The Department for Work and Pensions (DWP) failed five times to follow its own safeguarding rules in the weeks leading up to the suicide of a disabled woman with a long history of mental distress, an independent investigation has found.The Independent Case Examiner (ICE) concluded that DWP was guilty of “multiple” and “significant” failings in handling the case of mother-of-nine Jodey Whiting (pictured), who had her out-of-work disability benefits stopped for missing a work capability assessment (WCA), and took her own life just 15 days later.The reportis the latest evidence of the institutional failure of DWP to guarantee thesafety of disabled people – and particularly those with a history of mentaldistress – withinthe “fitness for work” system.DWP hasaccepted the report’s findings.Whiting’smother, Joy Dove, has now called for DWP and those staff responsible to face a criminalinvestigation for the failures that led to the death of her much-loved daughter,who she described as a “lovely, caring, thoughtful” person who adored herchildren and grandchildren.She said herdaughter had died a “martyr” and that campaigners were right to say that theTory government had created a “hostile environment for disabled people”.The42-year-old had been taking 23 tablets a day at the time she died, forconditions including scoliosis and bipolar disorder, and had been takingmorphine twice daily.She had beena long-time claimant of incapacity benefit, and then employment and supportallowance (ESA), and DWP and its assessors had previously noted the severity ofher mental health condition, and the risk that would be posed if she was foundfit for work.When she wasapproached again for another assessment in the autumn of 2016, she told DWPabout her suicidal thoughts and requested a home assessment as she said sherarely left the house. But eventhough a “flag” was placed on DWP’s ESA system to alert staff that she was a“vulnerable” claimant because of her mental health condition, DWP failed torefer her request for a home visit to Maximus, the company that carries out WCAson its behalf.Maximus alsofailed to act on her request, even though it had been included in the ESA50form she had filled out.But this wasjust the first of five serious failings by DWP in the weeks leading up to herdeath, the ICE report has concluded.Whiting,from Stockton, Teesside, failed to open a letter asking her to attend aface-to-face assessment on 16 January 2017, and so missed the WCA.She had beenill with pneumonia and receiving hospital treatment for a cyst on the brain andhad been taking painkillers which affected her ability to cope with correspondence.DWP’ssafeguarding procedures say the department should contact vulnerable claimantsby telephone if they miss their assessment, but the ICE investigation found noevidence that this had been done.It shouldalso consider a safeguarding visit to the claimant’s home, but again there wasno evidence this was done, the ICE report says.Afterreceiving a letter asking her to explain her failure to attend the WCA, Whitingtold DWP that she had not received the letter about the assessment andexplained about her pneumonia and hospital treatment.She said herGP wanted the department to write to the surgery so the doctor could providedetailed information about her health.But DWPfailed to write to the GP, its fourth failure to protect Jodey Whiting fromserious harm.On 6February, a DWP decision-maker wrote to Whiting to say that she had provided noproof of the pneumonia and failing to receive the letter about the assessmentand so her ESA would be stopped.But thedecision-maker appears to have failed to consider her mental health history inmaking that decision, says ICE. This wasDWP’s fifth separate failure to follow its own safeguarding guidance. Whitingphoned DWP to protest the decision to stop her ESA and then an adviser fromCitizen’s Advice wrote to DWP on her behalf on 15 February to explain thesituation and request another assessment, and explained that she had been givena foodbank voucher.DWP claims itnever received this letter.Six dayslater, on 21 February 2017 – two years ago today – Jodey Whiting took her ownlife. Her body was discovered by her mother.The reportby the Independent Case Examiner, Joanna Wallace, says: “In total there havebeen five opportunities for DWP processes to prompt particular consideration ofJodey’s mental health status and give careful consideration to her case becauseof it – none of those were taken.”She concludesthat there were “multiple failings in the handling of Jodey’s case prior to hersuicide”.Wallace’sreport, addressed to Jodey Whiting’s mother, adds: “I find it extremelydisappointing that in investigating the complaints you have raised, we haveseen that DWP have either failed to investigate, or failed to acknowledge, theextent of events in Jodey’s case. “As such thefacts of the case have not been made clear to you and no appropriate apologyhas been made.”DWP hasagreed to the ICE recommendation that it should pay £10,000 to the family as a“consolatory” payment for its “repeated failures to follow their safeguardingprocedures” and other failings that took place after her death (see separate story). Joy Dove, whohas campaigned for justice – including through her Justice forJodey petition – said her daughter had “died a martyr”.She said: “Ihope she has not died in vain.”She said theway DWP had treated her daughter showed that campaigners have been right toaccuse the Tory government of creating a “hostile environment for disabledpeople”.She said shecried when she read the ICE report because she believes it vindicates herbelief that DWP was responsible for her daughter’s death. Now she wantsto see DWP itself and the staff responsible for her daughter’s death face acriminal investigation.She said:“What they have done is criminal. They had all the information in front ofthem. Five times they failed. “I wouldlike to see them charged, all of them who had anything to do with Jodey’s case.“I’m notfrightened of them. They can do what they want.”She said shewas grateful to ICE for its report exposing DWP’s serious failings, and nowwants to see changes by DWP to prevent another death like her daughter’s.She said herown health had suffered because of what happened to her daughter – she herselfis an ESA claimant – and the struggle to secure justice for her, and that she hadfallen into debt because of her efforts to provide a fitting funeral for herdaughter in 2017.Despitethose financial struggles, part of her sees the £10,000 as “blood money” andwants it to go to charity.Jodey’s ninechildren are now aged between 18 and 27. She had six grandchildren at the timeshe died. Another four have been born since she died.She said:“They have been denied their grandmother. She loved her grandchildren and shenever met four of them.”She thankedCitizen’s Advice in Stockton, whose staff have worked on the case for twoyears.She alsothanked all those who have supported the family over the last two years,including strangers who have contacted her through social media and sharedtheir own experiences of other cases in which DWP’s policies and procedureshave led to the deaths of disabled benefit claimants.A DWPspokesperson refused to say if the department accepted that its ownsafeguarding failings had helped cause Jodey Whiting’s death.And sherefused to say if the five separate failings in just one case showed it wastime for DWP to accept that it had a serious institutional problem around thesafeguarding of vulnerable benefit claimants.But she saidin a statement: “We apologise to Ms Whiting’s family for the failings in how wehandled her case and the distress this caused them. “Ourthoughts are with them at this difficult time and we are providingcompensation. “We fullyaccept the Independent Case Examiner’s findings and are reviewing ourprocedures to ensure this doesn’t happen again.”A Maximusspokesperson said: “We offer our sincere sympathies to the family of Ms Whitingat this difficult time. “[Maximus]will examine the ICE report in detail to understand what lessons can be learnt.“We alwaysreview the capability for work questionnaire and any accompanying medicalevidence to establish if a face-to-face assessment is required. “Thisincludes consideration of whether an individual is able to attend an assessmentcentre by public transport or taxi.”Samaritans canbe contacted free, 24 hours a day, 365 days a year, by calling 116 123 oremailing firstname.lastname@example.org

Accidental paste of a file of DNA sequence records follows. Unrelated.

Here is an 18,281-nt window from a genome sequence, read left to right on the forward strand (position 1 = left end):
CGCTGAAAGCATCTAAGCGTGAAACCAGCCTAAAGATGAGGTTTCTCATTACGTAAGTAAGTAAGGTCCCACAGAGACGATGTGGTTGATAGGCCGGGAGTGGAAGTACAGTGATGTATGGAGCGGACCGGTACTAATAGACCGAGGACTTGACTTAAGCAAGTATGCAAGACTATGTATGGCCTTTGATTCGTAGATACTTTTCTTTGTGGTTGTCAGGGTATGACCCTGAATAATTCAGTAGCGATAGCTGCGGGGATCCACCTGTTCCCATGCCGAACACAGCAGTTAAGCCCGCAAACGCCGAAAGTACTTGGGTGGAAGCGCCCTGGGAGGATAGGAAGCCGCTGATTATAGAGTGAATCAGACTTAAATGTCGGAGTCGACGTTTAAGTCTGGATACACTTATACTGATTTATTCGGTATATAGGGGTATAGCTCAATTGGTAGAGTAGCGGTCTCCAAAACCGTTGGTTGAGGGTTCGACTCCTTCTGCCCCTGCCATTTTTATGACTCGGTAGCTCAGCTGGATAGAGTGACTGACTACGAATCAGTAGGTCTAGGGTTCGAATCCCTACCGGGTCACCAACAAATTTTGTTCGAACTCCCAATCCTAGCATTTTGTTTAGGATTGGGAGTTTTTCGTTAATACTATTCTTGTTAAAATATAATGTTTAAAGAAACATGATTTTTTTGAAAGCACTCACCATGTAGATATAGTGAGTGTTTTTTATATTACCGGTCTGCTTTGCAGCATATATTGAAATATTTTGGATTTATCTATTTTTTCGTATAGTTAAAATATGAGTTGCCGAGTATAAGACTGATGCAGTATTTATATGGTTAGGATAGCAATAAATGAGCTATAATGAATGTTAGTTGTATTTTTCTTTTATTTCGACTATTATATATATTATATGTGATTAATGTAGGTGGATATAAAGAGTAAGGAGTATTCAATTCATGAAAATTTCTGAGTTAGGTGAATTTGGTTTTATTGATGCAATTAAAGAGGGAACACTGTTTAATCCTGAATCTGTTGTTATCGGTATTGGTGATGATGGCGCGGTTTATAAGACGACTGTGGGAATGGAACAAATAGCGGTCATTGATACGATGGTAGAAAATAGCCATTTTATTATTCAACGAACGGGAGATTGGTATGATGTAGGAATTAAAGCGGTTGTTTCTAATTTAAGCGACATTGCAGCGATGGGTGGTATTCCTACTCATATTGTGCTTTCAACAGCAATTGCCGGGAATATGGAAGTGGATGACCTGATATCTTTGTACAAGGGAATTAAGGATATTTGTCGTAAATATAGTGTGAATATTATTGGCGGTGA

Share this: FacebookTwitterRedditemail,0% The farro here is served porridge-like, with earthy porcini mushrooms, greens, parmesan, and a Meyer lemon pistou (a sauce similar to a pesto), and more grilled bread. Pure comfort food. This and a glass or two of wine on a rainy day would be perfect as a meal.Our final small plate was the brandade gnocchi , another unexpected rendering of a well-known dish. The milky cheese is tarted up with a creamy nettle puree, meyer lemon chili oil, smoked walnuts, and batons of grilled walnut levain. Hit all the right flavor and texture notes.Next up, toasted farro (a wheat grain, often used like rice or pasta) with a slow-cooked egg. Our first small plate was the pastrami-cured beef salad… Hot damn, is all I can say, to a bowl of browned noodles and melty, creamy, drunken Spanish goat cheese. So much for not making pigs of ourselves.I’m sorry we didn’t get dessert, both times. It’s probably fantastic. A girl and her man can only do so much.The service here both times was warm and friendly; it feels like these people are a family, and you’ve just stopped in to have dinner with them. The wine list was obviously made with care (I love that you can get a flight of rosés, or an Oloroso sherry, pre-dinner (both of which I did); and the BF had two glasses of the Spanish Bobal our server recommended to him, which almost never happens.)Blue Plate isn’t cheap eats, but I felt the value in every wonderful bite. Comfort food done well, with quality, locally sourced ingredients, and attention to innovative combinations, shouldn’t be something you don’t pay for.The BF asked me if I felt this restaurant was better than a few of our favorite, comparable spots in the Mission. Honestly? Blew them away. Blue Plate just offers what feel like personal touches, more eye-opening experiences, and more refinement, even in that very warm, down-to-earth setting, than most places we’ve eaten at in a very long time. I haven’t been to Blue Plate in over a decade, and I’m kicking myself for it. This beloved, upscale “diner” has been around for 17 years. Back in 1999, four friends got together and decided to open a restaurant. Their vision of a casual spot with upmarket food has continued to evolve, and there are often surprises on their American comfort food menu.It is very much a neighborhood joint, with a nice, homespun feel to it. You can sit at the counter and watch Chef de Cuisine Sean Thomas and his staff do their little magic dance of delicious things; you can sit in the homey (this used to be a house, after all) dining room, with its burnt-orange walls, artwork and tchotchkes (like your arty, hipster Aunt, who has impeccable but accessible taste, decorated your pad for you); you can sit in the light-filled, enclosed back porch and look out at the beautiful garden; or you can sit in the beautiful garden, with its lush greenery, fruit trees, aqua-tiled fountain, and heat lamps to keep you cozy on a San Francisco summer day. It’s all very, very good. This was one of the delightfully surprising tastes of the night. As Chef Thomas said to us (he chats with customers at the counter – another perk of sitting there – and will recommend his favorites to you if asked), this was like biting into a fresh and light Reuben sandwich, without the actual pastrami. The dish is composed of beets, Gruyere, frisee, a Rangpur lime vinaigrette, and a horseradish-caraway thousand island dressing. The beets were beautifully smoky, and that dressing mimicked a good bite of rye bread. This dish may have stolen the show for me that night, if only by a nose.Our second dish was the burrata: The porchetta, in all its glory. Just look at it! I do believe this was (rather embarrassingly) my first actual porchetta, and it was a wonderful introduction, with its ring of crispy/crackly skin, and meltingly tender pork stuffed with less-sweet-than-I’d-imagined prunes, walnuts, watercress and wild rice. It was just a gorgeous piece of meat, napped in a Seville orange chimichurri and its own juices. But, Oh! That skin!Our second visit we sat on the lovely back porch… The BF and I had an exceptionally wonderful meal our first night, where every dish just sang. We shared four “small” plates (be warned: at least a couple of them could easily have served as an entrée) and split a main dish. While this dish was called a Winter chicory salad, it evoked Fall to me, with its crispy parsnips and apple butter. The cara-cara oranges, definitely a Winter fruit, were their delicious juicy selves, and paired nicely with the slight bitterness of the greens. The creamy pecorino vinaigrette brought all the disparate flavors together.Next, we ordered the house–cured, smoked duck prosciutto. We decided to not be such piggies this time. We started off with a salad. Brandade is the French preparation of salt cod and olive oil, a creamy spread rather like an aioli, sometimes with the addition of mashed potatoes for more substance. It’s a rich, satisfying dish. The gnocchi here were made in the Parisian style, with a pâte à choux – a light pastry dough – rather than the Italian way which uses potatoes or flour. This was the second time I’d run into this preparation for gnocchi in about a week, and I was liking the trend. The gnocchi turn out light yet substantial. The salt cod flavor isn’t as strong as it might be in other preparations, which was good for the seafood-disdaining BF. The gnocchi were paired with finocchiona – thick slices of fennel salami – pickled golden raisins, toasted almonds, and preserved lemon. The assertive bites of salami contrasted nicely, as did the sultanas and almonds, with the silky gnocchi.Finally, our entree: Here’s one of those astonishing moments the restaurant has up its sleeve. The dish was made up of beautifully smoky slices of tender duck, celery that had been marinated in pastis (an anise-flavored French aperitif), cannellini beans, and cocoa nibs, all napped in an orange blossom balsamic. This plate had me wondering throughout, what is that? And that? What IS it?? I knew what the components were, but the tastes and textures were confounding me. The celery had a bitter taste to it, not licorice-y as I expected from the pastis. The cocoa nibs added more crunch and yet another note of bitterness. The beans were a smooth, comforting element, and then every few bites I’d get a taste of something very flowery, perfumey, and finally figured out it was the large leaves of fresh oregano. The BF did not love this, and while I can’t say I’d definitely order it again, this dish more than any other made me think, pay attention to what I was eating. It felt like a puzzle, a mini adventure, right on my plate.We came back down to earth with one of Blue Plates’ most beloved favorites – the fried chicken. Everyone starts off with buttery, house-made focaccia. I’m always a little surprised when a restaurant does boneless fried chicken, but let’s not quibble here. That’s some mighty fine chicken, bones or no. Wonderfully crispy, crunchy, and juicy well-seasoned, and paired with a genius dipping sauce of cool, smoked jalapeño buttermilk dressing (they like to smoke things here, and they do it well) that I would like to swim in. The mac salad that came with it wasn’t my favorite (fried chicken sides rarely are), so it was a good thing we’d ordered the macaroni and cheese… Blue Plate3218 Mission St.San Francisco, CA 94110415-282-6777www.blueplatesf.com 0%